Injured soldier honored with new, specially-adapted home

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PARKER, Colo. – Retired Army Cpl. Nick Orchowski protected our freedom, only to come home from Iraq eight years ago to a prison of his own body. He is a quadriplegic, but has battled back to regain function in his legs.

On Saturday, the national non-profit Home for Our Troops gave him and his family the gift of independence, and the chance to start a new life in a brand new, specially-adapted home in Parker.

Orchowski, 28, his wife, Jamie, 30, and their two kids walked up to their new house in the Elkhorn Ranch subdivision with a welcome wagon like no other. Their new community has showered them with appreciation for Orchowski’s service that left him severely injured.

Orchowski was thrown from a vehicle that was hit during an insurgent’s attack in Baghdad in May 2004.

He broke his cervical spine from C1 to C6, and shattered his elbow in 36 pieces. He said he has two titanium implants holding it all together. A tendon in his right leg was also ripped away during the attack.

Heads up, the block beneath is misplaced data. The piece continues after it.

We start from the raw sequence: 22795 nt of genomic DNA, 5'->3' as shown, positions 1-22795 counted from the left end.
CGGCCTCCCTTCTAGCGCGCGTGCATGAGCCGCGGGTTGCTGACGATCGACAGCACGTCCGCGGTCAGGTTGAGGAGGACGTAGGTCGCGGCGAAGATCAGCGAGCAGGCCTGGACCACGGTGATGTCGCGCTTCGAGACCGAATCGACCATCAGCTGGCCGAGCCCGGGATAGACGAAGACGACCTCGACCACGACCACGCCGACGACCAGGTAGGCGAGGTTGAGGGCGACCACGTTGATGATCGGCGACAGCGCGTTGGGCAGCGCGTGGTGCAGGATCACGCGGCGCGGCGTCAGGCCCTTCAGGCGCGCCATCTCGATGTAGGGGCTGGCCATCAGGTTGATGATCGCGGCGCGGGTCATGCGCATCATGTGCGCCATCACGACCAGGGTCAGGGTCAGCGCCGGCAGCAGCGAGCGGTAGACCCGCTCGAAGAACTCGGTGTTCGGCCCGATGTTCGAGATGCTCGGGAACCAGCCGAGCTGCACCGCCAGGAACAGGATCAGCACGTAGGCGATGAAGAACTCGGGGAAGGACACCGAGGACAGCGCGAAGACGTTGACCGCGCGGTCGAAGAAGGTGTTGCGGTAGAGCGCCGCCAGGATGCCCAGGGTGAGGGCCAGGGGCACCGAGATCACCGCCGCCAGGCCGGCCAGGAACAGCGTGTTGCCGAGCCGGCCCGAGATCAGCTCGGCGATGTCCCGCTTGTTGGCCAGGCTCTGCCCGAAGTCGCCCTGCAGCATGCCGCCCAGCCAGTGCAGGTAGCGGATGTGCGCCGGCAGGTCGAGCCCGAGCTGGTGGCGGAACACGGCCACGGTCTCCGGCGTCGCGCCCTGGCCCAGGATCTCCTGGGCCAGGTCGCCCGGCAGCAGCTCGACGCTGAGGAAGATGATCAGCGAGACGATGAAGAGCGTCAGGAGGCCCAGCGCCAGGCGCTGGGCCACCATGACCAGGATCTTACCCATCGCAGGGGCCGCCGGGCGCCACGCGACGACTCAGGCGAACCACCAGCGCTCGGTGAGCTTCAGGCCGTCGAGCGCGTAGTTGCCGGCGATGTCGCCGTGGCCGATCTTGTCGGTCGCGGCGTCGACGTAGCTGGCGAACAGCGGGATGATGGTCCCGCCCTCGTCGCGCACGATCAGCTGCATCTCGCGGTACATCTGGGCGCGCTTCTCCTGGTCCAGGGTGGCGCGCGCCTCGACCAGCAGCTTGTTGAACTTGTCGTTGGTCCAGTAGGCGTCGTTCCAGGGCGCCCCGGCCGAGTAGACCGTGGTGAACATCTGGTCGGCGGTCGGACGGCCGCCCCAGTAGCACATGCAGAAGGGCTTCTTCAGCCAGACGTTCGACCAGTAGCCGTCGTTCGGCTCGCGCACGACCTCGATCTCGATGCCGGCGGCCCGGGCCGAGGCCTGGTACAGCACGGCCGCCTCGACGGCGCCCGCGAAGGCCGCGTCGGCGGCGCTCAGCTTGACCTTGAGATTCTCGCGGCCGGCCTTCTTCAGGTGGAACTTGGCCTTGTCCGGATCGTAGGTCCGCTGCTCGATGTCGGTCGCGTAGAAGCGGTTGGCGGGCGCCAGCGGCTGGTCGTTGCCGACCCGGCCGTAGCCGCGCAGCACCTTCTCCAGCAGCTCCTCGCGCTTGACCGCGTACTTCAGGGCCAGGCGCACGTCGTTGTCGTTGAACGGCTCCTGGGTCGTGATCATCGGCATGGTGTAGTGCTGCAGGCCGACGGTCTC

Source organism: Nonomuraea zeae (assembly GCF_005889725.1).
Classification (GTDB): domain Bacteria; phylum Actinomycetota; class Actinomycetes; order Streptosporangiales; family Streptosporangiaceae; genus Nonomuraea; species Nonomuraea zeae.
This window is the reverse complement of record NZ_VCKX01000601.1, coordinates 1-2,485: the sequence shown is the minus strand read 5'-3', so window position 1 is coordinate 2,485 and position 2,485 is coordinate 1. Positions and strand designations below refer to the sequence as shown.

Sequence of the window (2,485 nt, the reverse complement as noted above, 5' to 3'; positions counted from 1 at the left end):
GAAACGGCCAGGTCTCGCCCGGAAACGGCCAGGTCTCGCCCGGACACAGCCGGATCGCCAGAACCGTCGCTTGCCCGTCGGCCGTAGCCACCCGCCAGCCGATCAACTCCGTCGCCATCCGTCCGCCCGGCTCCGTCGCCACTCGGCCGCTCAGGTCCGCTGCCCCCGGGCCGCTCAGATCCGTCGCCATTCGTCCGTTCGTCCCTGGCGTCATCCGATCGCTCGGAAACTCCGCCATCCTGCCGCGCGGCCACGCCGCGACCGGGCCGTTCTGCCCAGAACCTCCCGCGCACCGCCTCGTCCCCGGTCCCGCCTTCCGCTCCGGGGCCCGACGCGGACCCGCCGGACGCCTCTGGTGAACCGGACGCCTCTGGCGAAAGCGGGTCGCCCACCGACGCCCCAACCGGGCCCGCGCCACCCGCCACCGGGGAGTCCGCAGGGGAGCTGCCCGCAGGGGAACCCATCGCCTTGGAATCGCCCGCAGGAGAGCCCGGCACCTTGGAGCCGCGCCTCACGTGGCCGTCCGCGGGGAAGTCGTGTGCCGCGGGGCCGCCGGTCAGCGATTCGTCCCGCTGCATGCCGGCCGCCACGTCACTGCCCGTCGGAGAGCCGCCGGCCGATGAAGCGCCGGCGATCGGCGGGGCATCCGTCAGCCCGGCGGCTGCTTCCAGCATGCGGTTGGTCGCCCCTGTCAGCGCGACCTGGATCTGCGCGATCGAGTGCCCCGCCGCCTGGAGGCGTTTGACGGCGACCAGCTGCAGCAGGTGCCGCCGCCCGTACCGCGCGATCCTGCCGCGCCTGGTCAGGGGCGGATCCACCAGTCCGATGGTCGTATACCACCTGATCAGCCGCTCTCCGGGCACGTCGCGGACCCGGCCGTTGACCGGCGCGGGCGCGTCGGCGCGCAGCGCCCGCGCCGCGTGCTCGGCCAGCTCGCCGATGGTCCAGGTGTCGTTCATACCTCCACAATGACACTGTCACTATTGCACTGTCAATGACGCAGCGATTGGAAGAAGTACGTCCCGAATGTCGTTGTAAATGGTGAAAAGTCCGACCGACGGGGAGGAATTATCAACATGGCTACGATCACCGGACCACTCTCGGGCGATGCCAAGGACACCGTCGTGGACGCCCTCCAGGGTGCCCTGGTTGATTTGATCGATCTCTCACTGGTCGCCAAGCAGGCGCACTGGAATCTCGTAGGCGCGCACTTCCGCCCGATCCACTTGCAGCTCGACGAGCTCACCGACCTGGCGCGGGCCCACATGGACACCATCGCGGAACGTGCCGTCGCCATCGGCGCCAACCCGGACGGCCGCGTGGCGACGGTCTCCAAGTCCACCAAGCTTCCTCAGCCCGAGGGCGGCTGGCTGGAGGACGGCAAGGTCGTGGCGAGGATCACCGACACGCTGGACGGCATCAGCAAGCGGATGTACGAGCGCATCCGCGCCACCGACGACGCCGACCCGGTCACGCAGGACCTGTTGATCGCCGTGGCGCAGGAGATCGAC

"We live in the land of the free because we have the brave to support that," said Maj. Gen. Scott Schofield with the North American Aerospace Defense Command at Peterson Air Force Base.

Homes for our Troops raised $200,000 in donations from builders, suppliers, area businesses, and schools to build the house for the Orchowskis. The home is worth nearly $400,000.

"Thank you for coming to help remember this moment when a hero becomes our neighbor," said Parker Mayor Mike Waid.

The couple and their friends toured the 3,000 square foot single-floor house.

“They’ve gone above and beyond,” Orchowski said as he walked through each room.

The home includes automatic doors, room for a wheelchair to maneuver under sinks and the kitchen island, and grab bars in the bathtub. Another device controls the temperature in the shower. Because of Nick's injury, he can’t feel hot or cold, and the device prevents him from getting burned.

Nick’s family said his back will eventually give out and he’ll have to return to a wheelchair.

"It's pretty much a barrier-free home. It gives me back my independence like I use to have," said Orchowski.

Orchowski’s best friend, Staff Sgt. Matthew Keil was also selected for a new home from the same organization in 2008. He presented the ceremonial key to the Orchowskis on Saturday.

"People that I didn't even know, that I’d never met, have taken an opportunity, taken time out of their lives to make my life better for me," said Keil.

Home for Our Troops has built 114 homes in 33 states, and it plans to complete two more specially-adapted homes in Colorado in December.